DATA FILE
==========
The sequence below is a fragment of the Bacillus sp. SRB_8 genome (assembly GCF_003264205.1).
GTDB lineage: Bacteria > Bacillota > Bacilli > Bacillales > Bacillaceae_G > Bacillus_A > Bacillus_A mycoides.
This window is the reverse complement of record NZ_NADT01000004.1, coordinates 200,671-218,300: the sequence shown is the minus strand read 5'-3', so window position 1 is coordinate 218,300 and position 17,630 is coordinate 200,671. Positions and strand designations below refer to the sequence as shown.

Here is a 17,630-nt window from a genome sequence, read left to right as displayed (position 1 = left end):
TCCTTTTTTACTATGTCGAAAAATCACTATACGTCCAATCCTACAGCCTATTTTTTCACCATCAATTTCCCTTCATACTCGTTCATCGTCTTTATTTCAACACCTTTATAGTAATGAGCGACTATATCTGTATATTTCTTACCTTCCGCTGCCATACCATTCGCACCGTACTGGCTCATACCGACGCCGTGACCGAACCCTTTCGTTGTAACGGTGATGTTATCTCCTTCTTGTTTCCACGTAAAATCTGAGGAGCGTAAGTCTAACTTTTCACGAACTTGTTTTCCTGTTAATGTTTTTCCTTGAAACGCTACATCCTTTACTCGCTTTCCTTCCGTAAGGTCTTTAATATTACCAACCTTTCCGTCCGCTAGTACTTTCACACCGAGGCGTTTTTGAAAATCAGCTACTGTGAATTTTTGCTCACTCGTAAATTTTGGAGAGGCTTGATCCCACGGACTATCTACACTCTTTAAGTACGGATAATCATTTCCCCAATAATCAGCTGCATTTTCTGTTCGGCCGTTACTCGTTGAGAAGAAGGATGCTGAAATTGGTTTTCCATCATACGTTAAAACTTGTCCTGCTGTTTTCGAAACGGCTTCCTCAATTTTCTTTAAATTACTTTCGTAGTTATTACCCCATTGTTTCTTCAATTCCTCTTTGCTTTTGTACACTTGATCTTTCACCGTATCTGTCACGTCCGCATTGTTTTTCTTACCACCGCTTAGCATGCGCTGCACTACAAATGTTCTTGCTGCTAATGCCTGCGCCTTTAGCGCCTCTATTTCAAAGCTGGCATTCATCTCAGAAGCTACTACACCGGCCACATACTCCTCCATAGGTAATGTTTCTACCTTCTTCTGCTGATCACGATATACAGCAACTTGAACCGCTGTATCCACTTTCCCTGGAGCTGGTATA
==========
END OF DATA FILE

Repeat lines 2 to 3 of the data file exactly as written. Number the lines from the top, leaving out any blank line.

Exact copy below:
GTDB lineage: Bacteria > Bacillota > Bacilli > Bacillales > Bacillaceae_G > Bacillus_A > Bacillus_A mycoides.
This window is the reverse complement of record NZ_NADT01000004.1, coordinates 200,671-218,300: the sequence shown is the minus strand read 5'-3', so window position 1 is coordinate 218,300 and position 17,630 is coordinate 200,671. Positions and strand designations below refer to the sequence as shown.